Our colleague Michael S. Kun at Epstein Becker Green was recently quoted in SHRM, in “Distinctions Among Class, Collective and Representative Actions Make a Difference,” by Allen Smith.

Following is an excerpt:

The terms “class,” “collective” and “representative” actions sometimes are bandied about as though they were the same thing, but they have distinct meanings that employers benefit from understanding. This article, the second in a series, examines the differences among these types of lawsuits and practical ramifications, such as how an employer might seek early resolution, as well as how certification of a class or collective action affects whether an employer’s attorney may speak with plaintiffs.

Continue Reading What Are the Differences Between Class, Collective, and Representative Actions?

Our colleague Michael S. Kun at Epstein Becker Green was recently quoted in SHRM, in “How to Respond to Class Actions,” by Allen Smith.

Following is an excerpt:

Frequently involving wage and hour issues, class actions against employers can result in lengthy litigation, but early response to them may reduce damages. This article, the first in a two-part series on class actions, examines strategies for responding to such actions, including how to interact with current employees who are seeking information on a lawsuit. The second part explains the differences among class, collective and representative actions. …

Continue Reading How Should Employers Respond to Class Actions?

Silence can be telling.

That is especially so in the legal industry.

In the context of a hearing or oral argument, if judges or justices don’t ask an attorney a question, it can be incredibly encouraging – or incredibly discouraging.  It often means that the judges or justices have already made up their minds after having read the parties’ briefs and simply don’t have any questions or don’t need to hear anything more.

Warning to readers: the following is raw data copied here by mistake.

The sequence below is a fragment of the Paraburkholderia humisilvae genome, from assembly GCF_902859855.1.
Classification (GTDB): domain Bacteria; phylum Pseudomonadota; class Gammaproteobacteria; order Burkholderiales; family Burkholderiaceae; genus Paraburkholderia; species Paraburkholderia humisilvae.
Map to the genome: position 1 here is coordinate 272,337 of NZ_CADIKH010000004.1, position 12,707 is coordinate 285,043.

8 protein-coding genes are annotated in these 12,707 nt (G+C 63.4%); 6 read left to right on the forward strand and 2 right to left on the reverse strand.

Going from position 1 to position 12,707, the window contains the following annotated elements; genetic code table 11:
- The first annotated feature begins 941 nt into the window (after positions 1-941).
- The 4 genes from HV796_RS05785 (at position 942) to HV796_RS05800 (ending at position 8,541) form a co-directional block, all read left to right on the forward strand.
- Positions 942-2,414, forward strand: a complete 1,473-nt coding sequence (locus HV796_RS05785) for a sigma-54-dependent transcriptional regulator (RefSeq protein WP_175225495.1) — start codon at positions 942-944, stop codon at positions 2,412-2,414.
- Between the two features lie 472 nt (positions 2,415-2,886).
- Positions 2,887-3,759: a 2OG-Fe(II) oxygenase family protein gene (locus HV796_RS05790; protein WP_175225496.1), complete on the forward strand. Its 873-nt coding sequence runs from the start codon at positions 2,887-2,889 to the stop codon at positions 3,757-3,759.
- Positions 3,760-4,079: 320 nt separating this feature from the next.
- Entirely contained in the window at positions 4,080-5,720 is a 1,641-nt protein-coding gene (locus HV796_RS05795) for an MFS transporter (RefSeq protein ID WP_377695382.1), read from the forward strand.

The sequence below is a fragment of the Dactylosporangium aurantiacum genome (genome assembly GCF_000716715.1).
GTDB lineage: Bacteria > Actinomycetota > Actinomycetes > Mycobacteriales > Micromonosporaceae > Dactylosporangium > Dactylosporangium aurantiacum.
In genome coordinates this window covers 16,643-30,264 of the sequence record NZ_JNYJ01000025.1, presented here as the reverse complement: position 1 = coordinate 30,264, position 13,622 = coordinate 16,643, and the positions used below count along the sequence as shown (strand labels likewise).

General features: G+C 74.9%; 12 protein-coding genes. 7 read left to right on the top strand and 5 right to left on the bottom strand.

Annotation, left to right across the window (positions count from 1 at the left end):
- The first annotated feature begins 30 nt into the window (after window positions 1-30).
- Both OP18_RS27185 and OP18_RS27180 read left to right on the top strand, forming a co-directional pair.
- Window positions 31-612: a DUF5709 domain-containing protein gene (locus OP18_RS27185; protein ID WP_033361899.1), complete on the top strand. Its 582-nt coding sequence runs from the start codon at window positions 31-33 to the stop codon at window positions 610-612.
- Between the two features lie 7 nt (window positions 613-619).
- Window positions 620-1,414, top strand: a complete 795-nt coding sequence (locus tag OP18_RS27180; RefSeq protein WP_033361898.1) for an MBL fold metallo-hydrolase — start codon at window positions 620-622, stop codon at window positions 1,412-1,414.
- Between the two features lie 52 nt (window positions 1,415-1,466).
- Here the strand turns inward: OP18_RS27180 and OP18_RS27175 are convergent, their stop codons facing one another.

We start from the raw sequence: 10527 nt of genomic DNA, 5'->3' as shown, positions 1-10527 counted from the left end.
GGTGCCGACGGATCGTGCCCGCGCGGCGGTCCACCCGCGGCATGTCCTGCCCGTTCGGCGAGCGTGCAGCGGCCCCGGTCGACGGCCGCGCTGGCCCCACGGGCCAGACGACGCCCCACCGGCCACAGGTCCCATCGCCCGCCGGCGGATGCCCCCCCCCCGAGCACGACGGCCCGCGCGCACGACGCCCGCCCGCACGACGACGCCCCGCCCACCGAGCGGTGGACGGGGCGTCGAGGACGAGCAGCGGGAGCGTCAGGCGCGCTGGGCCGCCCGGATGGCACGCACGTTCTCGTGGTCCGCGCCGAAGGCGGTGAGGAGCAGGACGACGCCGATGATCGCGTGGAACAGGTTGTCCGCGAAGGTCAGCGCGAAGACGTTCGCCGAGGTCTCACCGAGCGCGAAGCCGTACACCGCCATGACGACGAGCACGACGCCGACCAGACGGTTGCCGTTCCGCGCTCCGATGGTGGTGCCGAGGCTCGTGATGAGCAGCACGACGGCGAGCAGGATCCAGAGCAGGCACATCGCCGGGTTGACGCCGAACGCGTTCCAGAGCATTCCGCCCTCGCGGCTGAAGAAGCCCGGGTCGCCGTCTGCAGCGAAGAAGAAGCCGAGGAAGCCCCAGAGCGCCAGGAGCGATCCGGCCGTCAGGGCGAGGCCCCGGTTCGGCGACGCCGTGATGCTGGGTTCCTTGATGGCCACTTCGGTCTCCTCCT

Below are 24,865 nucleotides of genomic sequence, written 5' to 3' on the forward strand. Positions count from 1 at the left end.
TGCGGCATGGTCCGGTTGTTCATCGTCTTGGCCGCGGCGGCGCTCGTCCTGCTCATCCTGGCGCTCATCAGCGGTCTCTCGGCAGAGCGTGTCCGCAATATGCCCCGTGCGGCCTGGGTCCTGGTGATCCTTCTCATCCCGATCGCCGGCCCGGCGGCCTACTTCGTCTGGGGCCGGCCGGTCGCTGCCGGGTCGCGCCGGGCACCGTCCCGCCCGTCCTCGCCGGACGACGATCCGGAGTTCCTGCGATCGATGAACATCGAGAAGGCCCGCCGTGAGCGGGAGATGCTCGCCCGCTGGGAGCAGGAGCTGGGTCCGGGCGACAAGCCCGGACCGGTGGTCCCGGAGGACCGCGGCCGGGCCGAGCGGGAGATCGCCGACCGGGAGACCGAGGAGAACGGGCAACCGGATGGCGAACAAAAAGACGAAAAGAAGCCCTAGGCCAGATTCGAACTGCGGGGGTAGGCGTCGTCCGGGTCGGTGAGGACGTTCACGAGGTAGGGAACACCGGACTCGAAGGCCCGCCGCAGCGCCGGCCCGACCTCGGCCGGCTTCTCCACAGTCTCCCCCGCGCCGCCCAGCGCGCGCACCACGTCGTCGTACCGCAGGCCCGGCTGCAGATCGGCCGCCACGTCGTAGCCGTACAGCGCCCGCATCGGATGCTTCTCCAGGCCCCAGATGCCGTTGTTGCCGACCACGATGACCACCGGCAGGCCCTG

Continue Reading Did the Supreme Court Oral Argument on Viking River Cruises Signal a Coming Sea Change for California Employment Law?

Employers grappling with the many questions related to bringing employees back into the workplace safely in the midst of the COVID-19 pandemic should pay close attention to the potential wage-and-hour risks attendant to doing so—including whether to pay employees for time spent waiting in line for a temperature check, verifying vaccination status, or completing other

In this installment of Epstein Becker Green’s “Class Action Avoidance” webinar series, attorney Michael S. Kun addresses potential wage and hour class actions related to expense reimbursement for employees working from home during the COVID-19 pandemic.

Many employers may have employees working from home for the first time—or at least have employees in certain job

In this installment of Epstein Becker Green’s “Class Action Avoidance” webinar series, attorney Jeffrey H. Ruzal discusses wage and hour issues that could result from “work from home” policies and practices on account of the ongoing COVID-19 pandemic.

As fall approaches, businesses are deciding whether to fully reopen, maintain a largely remote workplace, or provide

Given the ever-increasing number of wage-hour class and collective actions being filed against employers, it is no surprise that many employers have turned to arbitration agreements with class and collective action waivers as a first line of defense, particularly after the United States Supreme Court’s landmark 2018 Epic Systems v. Lewis decision.

If there is

Let me be the millionth person to say that we are living in unprecedented times.

Well, unless you count the Spanish Flu, which few of us probably dealt with as that was more than a century ago.

And, not incidentally, few if any of the wage-hour laws employers deal with today were in place back

Employers in California have been inundated with wage-hour class actions for the past two decades.  And, time and again, they have had to deal with employee-friendly decisions from the California Supreme Court.

Leave it to the Ninth Circuit Court of Appeal to step in and put an end to a proposed class action, finding that